Probate – Frequently Vilified and Misunderstood

| Probate & Trust

Few, if any, court proceedings are as vilified as probate, typically because it’s perceived as being time consuming and expensive. Despite this widely held opinion, many don’t have a good understanding of what the probate process actually entails. At its most basic, probate is the court-supervised administration of a decedent’s assets after his or her death. Despite being “court supervised,” however, most probate matters are actually handled by the county register in probate, rather than a judge, and unless disputes arise during the process, required court appearances are rare. Although certain filing fees are required, the main fee is equal to a small percentage of the value of the assets subject to probate.

The basic steps of a probate include having the decedent’s Last Will and Testament admitted, collecting the decedent’s assets, paying all valid bills and expenses, preparing any necessary tax returns, and distributing the net proceeds of the estate to the beneficiaries. As part of this process, the personal representative, referred to in some jurisdictions as an executor, is required to prepare an inventory of the assets that subject to probate, which must list the fair market value of the assets as of the decedent’s date of death, as well as an accounting of his or her administration of the estate. This information is provided to both the register in probate, where it becomes public record, and the beneficiaries of the estate.

Contrary to popular belief, being named as personal representative in a decedent’s Last Will and Testament does not automatically give a person the authority to begin administering the decedent’s estate. Rather, the Last Will and Testament, if one exists, must first be admitted to probate before the register in probate will issue Domiciliary Letters to the personal representative, thereby providing his or her authority to act on behalf of the estate.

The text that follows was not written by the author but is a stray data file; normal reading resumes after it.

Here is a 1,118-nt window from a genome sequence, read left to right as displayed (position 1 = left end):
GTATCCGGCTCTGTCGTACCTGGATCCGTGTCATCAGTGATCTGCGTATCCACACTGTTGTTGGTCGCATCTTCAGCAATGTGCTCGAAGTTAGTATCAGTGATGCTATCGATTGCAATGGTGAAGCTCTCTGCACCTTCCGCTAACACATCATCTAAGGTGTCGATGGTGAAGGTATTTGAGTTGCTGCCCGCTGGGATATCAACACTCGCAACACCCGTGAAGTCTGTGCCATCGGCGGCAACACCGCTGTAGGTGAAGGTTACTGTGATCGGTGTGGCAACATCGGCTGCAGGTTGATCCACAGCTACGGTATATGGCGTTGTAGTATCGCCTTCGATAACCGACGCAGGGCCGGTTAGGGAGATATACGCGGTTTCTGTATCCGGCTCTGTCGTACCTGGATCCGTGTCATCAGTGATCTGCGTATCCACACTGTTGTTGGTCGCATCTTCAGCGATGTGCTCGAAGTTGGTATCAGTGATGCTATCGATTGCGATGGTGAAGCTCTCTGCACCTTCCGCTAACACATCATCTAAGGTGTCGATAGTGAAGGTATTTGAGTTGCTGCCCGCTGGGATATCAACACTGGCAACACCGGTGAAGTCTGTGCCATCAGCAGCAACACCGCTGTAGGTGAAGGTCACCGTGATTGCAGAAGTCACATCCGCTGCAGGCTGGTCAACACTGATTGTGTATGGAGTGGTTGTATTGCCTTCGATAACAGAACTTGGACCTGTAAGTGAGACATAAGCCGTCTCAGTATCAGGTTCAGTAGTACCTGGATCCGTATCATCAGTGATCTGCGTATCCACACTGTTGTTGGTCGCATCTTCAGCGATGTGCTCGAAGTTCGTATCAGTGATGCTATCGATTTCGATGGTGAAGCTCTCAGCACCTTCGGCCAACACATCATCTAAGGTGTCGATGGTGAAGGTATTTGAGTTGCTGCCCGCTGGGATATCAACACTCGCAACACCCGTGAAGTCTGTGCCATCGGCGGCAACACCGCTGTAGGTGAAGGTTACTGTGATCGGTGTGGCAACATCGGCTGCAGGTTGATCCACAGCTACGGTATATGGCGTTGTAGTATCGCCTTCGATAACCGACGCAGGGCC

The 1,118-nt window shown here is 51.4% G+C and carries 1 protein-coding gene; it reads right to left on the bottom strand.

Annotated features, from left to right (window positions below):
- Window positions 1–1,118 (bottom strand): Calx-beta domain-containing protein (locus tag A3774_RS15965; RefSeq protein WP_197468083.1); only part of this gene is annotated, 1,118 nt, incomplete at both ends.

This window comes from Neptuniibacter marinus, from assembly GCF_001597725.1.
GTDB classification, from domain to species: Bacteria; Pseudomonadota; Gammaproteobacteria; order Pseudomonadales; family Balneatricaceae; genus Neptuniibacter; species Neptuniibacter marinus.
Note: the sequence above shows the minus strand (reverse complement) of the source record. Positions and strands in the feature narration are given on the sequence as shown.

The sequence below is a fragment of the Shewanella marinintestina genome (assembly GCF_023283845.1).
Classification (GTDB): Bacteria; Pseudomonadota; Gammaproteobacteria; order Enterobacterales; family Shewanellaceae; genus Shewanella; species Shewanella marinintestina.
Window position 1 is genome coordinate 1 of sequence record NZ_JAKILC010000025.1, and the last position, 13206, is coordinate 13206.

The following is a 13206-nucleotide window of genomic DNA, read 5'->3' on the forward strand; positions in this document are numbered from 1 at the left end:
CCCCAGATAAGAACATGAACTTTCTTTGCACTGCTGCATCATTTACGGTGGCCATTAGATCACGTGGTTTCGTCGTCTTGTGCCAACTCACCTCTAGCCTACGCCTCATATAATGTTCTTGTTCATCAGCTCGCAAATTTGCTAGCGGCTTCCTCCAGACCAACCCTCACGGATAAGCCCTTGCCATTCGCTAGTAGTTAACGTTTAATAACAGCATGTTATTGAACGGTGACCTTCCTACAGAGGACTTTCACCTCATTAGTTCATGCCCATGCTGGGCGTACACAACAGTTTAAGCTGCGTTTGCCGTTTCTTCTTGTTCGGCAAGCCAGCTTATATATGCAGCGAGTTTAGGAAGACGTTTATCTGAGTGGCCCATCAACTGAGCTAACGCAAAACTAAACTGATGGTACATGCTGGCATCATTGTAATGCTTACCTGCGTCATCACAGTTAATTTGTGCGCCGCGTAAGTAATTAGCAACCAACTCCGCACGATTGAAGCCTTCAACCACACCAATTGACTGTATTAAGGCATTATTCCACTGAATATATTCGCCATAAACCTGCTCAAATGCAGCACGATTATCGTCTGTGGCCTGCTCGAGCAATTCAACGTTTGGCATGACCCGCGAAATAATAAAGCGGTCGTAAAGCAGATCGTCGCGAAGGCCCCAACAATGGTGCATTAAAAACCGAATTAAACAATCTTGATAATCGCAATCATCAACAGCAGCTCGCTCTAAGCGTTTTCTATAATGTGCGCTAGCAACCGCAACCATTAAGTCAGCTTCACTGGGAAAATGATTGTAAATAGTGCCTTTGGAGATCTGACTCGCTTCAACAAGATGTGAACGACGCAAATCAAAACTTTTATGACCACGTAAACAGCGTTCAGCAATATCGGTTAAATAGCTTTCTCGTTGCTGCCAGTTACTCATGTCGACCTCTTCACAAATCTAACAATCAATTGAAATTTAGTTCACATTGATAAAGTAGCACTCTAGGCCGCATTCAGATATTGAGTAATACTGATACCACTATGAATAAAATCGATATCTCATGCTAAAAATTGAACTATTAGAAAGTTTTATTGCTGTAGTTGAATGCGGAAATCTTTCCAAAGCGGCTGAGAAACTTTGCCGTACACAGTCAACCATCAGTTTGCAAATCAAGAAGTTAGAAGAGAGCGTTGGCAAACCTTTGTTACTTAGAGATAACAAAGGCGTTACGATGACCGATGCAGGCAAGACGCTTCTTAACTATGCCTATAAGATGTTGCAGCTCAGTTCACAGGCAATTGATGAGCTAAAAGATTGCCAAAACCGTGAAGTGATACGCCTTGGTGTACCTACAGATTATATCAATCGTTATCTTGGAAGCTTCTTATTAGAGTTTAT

Another common misconception is that preparing a Last Will and Testament circumvents the probate process. The primary purposes of a Last Will and Testament are to outline how a person’s assets are to be distributed upon their death, designate a personal representative and trustee of any trusts created under the Last Will and Testament, and nominate a guardian for any minor or incapacitated children. Without a Last Will and Testament, the default laws of the State of Wisconsin, also referred to as “intestacy,” will set those terms. In sum, a Last Will and Testament specifies the terms of the probate administration but does not itself avoid probate of the decedent’s assets.

It’s also important to understand the scope of probate, which applies only to assets that are titled in the decedent’s individual name at the time of his or her death. It does not apply to: (1) jointly titled assets, which typically become the sole property of the other owner upon death; (2) assets that are subject to a payable on death or transfer on death designation, most commonly seen in the case of real estate, checking and savings accounts, and non-qualified investment accounts; and (3) assets subject to a beneficiary designation, as are most retirement accounts and life insurance policies. Because these assets are not subject to probate, they are also not subject to the decedent’s Last Will and Testament.

Finally, there are various summary procedures that may be utilized where the net value of the decedent’s assets that would be subject to probate is less than $50,000. These include the Transfer by Affidavit, which allows an heir of the decedent, as well as and certain other interested individuals, to take possession of the decedent’s assets for purposes of satisfying any outstanding debts and distributing the remaining assets to the decedent’s heirs or beneficiaries, depending on whether the decedent left a Last Will and Testament. In the event the debts of the estate exceed its assets, additional summary procedures exist for purposes of assigning the decedent’s assets between creditors of the estate and the decedent’s surviving spouse and minor children, if applicable.

In sum, probate is an important and often unavoidable procedure, the burden of which can be dramatically lessened by advance planning and the assistance of an experienced probate attorney.

For further questions, please contact Emily Ames at 920-430-1900.